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  1. #1
    Join Date
    8th September 16
    1 Post(s)
    0 Thread(s)

    Weight loss and taking in the kilt

    My wife lost over 30 lbs and much around the waist. She has several kilts, can kilts and skirts be taken in easily or is it a major problem. She has lost about 6 inches on the waist and gone from 42 hip to 37.5, suggestions?
    Allan Collin MacDonald III
    Grandfather - Clan Donald, MacDonald (Clanranald) /MacBride, Antigonish, NS, 1791
    Grandmother - Clan Chisholm of Strathglass, West River, Antigonish, 1803
    Scottish Roots: Knoidart, Inverness, Scotland, then to Antigonish, Nova Scotia, Canada.

  2. #2
    Join Date
    30th November 04
    Deansboro, NY
    4 Post(s)
    0 Thread(s)
    It depends on what you mean by a kilt. If they are kilt skirts, the best thing to do is take them to a tailor and have the tailor alter the garment to fit her better.

    If they are true traditional kilts (which they would be if she has been a Highland dancer or a piper), a tailor won't know how to alter a kilt properly. You have a few options.
    • You could try just moving the underapron strap and the buckles on the fringe edge. The instructions are here: http://www.xmarksthescot.com/forum/f...-larger-78931/ If you or she are handy with a needle, it's an easy job to do yourself.
    • You could take the kilts to a kiltmaker and have the kilts altered. This is most commonly done by changing the size of the apron symmetrically (so that the center stripe remains the same). This is not a small job, and a reputable kiltmaker who does a proper job will put many hours into the re-build and should charge you accordingly for this kind of custom work. But, if she has lost 6" in the waist, the apron would be 3" smaller on each edge, for an overall 6" smaller across the front, which is likely to look really odd and out-of-proportion to the amount in the pleats on a person of her size. The pleats are typically not altered unless you're willing to pay a lot more.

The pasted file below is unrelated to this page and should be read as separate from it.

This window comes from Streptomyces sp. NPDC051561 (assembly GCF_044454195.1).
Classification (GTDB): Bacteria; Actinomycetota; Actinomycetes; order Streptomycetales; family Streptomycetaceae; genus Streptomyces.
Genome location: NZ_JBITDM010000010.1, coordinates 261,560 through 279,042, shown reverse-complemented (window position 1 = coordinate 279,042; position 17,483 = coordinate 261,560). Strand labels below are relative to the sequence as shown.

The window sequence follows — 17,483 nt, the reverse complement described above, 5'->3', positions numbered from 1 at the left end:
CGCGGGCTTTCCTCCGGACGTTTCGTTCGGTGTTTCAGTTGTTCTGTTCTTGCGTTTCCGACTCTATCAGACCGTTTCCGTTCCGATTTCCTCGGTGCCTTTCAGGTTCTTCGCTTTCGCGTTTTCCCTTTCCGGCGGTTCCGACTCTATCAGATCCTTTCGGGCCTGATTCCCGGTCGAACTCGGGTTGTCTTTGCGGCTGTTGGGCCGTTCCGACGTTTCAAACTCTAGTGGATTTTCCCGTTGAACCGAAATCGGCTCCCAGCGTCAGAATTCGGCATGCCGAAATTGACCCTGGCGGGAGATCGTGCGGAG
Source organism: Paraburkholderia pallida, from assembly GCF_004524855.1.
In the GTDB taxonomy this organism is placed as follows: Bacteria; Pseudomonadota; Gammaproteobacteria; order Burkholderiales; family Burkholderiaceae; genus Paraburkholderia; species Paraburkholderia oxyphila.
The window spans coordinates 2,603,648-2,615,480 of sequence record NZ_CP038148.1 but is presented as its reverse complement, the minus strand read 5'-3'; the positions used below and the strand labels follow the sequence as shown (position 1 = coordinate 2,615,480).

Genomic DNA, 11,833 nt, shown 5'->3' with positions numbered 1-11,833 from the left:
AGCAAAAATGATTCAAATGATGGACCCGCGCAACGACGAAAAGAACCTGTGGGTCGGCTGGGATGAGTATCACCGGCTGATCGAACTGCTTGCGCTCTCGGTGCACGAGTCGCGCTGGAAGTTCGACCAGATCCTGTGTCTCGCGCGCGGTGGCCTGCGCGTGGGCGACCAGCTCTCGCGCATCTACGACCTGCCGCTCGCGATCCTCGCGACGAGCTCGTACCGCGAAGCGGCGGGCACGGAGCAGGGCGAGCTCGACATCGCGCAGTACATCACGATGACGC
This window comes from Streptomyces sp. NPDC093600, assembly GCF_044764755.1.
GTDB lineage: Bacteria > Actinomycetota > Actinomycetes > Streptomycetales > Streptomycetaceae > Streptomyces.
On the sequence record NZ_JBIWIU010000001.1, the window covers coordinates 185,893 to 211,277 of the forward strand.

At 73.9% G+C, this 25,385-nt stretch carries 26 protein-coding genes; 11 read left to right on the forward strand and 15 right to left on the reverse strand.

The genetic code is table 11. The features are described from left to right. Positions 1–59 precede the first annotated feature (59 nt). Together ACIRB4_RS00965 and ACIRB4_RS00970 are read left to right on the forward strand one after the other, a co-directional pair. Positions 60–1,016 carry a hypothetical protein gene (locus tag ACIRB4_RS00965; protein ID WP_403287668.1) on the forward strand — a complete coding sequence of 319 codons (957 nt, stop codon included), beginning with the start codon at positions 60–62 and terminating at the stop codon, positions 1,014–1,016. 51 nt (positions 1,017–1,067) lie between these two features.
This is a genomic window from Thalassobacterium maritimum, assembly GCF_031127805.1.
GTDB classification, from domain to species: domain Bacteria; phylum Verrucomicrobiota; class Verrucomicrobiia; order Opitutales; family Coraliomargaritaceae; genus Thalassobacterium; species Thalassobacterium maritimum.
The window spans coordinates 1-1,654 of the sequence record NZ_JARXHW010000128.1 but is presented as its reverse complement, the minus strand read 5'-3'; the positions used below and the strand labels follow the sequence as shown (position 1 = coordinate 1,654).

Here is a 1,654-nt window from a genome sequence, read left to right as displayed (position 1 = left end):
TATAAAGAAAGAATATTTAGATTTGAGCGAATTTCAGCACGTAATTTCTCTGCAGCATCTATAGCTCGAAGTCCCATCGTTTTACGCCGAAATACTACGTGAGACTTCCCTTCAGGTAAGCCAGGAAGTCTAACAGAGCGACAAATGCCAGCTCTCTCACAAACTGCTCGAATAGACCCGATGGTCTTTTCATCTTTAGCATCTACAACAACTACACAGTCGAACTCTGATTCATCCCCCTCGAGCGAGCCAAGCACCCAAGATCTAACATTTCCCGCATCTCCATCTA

• Having said all this, I always tell people that an un-altered kilt has a lot more value than one that has been altered. I think that a better alternative for a trad kilt that is in good condition is to sell it and have a new, properly fitting one made. You'll spend less than it's likely to cost if you get someone who knows what they're doing to do a good job on an alteration, and the new kilt will fit a lot better than an altered one would.
    Last edited by Barb T; 6th June 18 at 12:01 PM.
    Kiltmaker, piper, and geologist (one of the few, the proud, with brains for rocks....
    Member, Scottish Tartans Authority
    Geology stuff (mostly) at http://people.hamilton.edu/btewksbu
    The Art of Kiltmaking at http://www.celticdragonpress.com

  3. The Following 7 Users say 'Aye' to Barb T For This Useful Post:

  4. #3
    Join Date
    22nd October 17
    5 Post(s)
    0 Thread(s)
    I've recently lost weight and instead of trying to alter my old kilt, I have used it as an excuse to get a new, better one.

    I am keeping my old one around "just in case" something happens to make my waist get bigger again.


  5. #4
    Join Date
    24th September 04
    Victoria, BC Canada 48 25' 47.31"N 123 20' 4.59" W
    9 Post(s)
    0 Thread(s)
    You can always keep the older, larger kilt and do one of those weight loss photos. "Look what I did! This used to fit!"
    Steve Ashton
    Forum Owner

  6. The Following 2 Users say 'Aye' to Steve Ashton For This Useful Post:


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